Steering committees are important moments of alignment and adjustment to the reality of the context. The presence of sponsors and stakeholders must be secured in this instance. Sharing a factual, realistic status and clear proposals to the problems identified will make it possible to defuse the risks encountered as soon as possible. It will be necessary to know how to argue and sometimes say no to certain requests, while demonstrating understanding and follow-up regarding the expressed need. Preparing the steering committee with the project teams will also make the difference in empathy, alignment, and quality of the project vision.

Typical responsibilities of a steering committee
Figure 6: Typical responsibilities of a steering committee

In relation to the team, secure the execution of the defined instances without hesitating to adapt them according to the context and the experience. Organizing monthly retrospectives also helps to continuously improve the project execution. As a transition manager, having formal or informal individual points by reusing the stakeholder management matrix will make it possible to secure the transition. Maintaining regular and proactive communication will keep the project visible and shared with less impacted stakeholders, while reinforcing its importance for the team.

The planning should be updated, preferably in a collaborative manner, in line with the main deadlines of the project. Knowing how to update priority lists is a major point of attention: complexity and unnecessary tasks will naturally tend to add up. We must take the necessary step back and systematize this analysis by the various actors. Prioritization of actions must be focused on value addition and the critical path.


#9 Consolidate the transition by anchoring the target

The move towards consolidating change will happen naturally and gradually by setting up feedback mechanisms aligned with the target. These can be of a formal nature such as the adaptation of remuneration, bonus, or promotion systems. They can also be more pragmatic and informal: an overall presentation of the project team’s successes, oral or written recognition, a sense of progress and personal development. Knowing how to celebrate and recognize contributions will formalize the passage of stages and progress.

Anchor the new system in that phase
Figure 7 : Anchor the new system in that phase

The actors must fully take their place in the consolidating system. The responsibility for the transition manager is to adapt his support and delegation according to profiles and subjects. The use of KPIs and metrics will support and validate the results of the transition.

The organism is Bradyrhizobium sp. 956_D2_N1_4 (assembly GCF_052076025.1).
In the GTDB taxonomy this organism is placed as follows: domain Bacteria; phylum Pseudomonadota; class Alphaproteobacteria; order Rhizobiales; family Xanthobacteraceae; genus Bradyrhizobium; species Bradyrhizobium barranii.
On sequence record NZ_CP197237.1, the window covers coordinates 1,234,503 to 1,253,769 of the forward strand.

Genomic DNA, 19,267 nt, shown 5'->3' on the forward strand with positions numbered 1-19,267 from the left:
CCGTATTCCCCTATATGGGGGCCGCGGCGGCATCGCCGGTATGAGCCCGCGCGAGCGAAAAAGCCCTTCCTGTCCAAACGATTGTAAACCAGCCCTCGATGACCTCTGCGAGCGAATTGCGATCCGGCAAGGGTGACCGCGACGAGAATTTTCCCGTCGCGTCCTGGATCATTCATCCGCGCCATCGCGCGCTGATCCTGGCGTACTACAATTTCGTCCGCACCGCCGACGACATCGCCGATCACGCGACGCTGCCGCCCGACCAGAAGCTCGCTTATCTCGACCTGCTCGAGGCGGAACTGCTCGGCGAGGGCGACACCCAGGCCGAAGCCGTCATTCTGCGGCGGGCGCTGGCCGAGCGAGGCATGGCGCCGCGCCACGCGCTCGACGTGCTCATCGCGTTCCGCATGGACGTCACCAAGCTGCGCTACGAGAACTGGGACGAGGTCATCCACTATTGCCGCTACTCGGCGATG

#10 Step back, driving transitions is a complex process

In view of these elements, transitions are often complex changes that deserve a structured organization to ensure their success. Each phase requires special attention and focus, hence the need to take a step back in its execution.

Investing time and necessary actions in the first step are a key success factor to align the actors, current visions, and targets to have real adherence to the solidly defined plan. Neglecting these actions will add high risks which will manifest later by delays, additional costs, conflicts, … The second phase mainly requires maintaining the rituals, limiting the complexity, and adapting the plan to reality. It requires real leadership on the part of the interim manager who must also rely on the strengths of the project team, its members, and the sponsors. Consolidation towards the target requires a gradual adaptation of the mechanisms supporting it. A balance between maintaining a dynamic project while establishing the target must be found to anchor the target system.

Multidisciplinary is important in the execution of transitions. Various skills are necessary and complementary: project management, operational, human, system thinking, LEAN, among others. A good transition manager must be able to adapt to various realities and adapt his approach and tools. A good knowledge of the sector, organisation and technical context will also allow a better appreciation of the context.


References :

– Managing Transitions, Making the Most Of Change, William Bridges, 1991
– Leading Change, John P. Kotter, 2001
– HBR’s 10 Must Reads on Change Management (including featured article “Leading Change”), John P. Kotter, 2011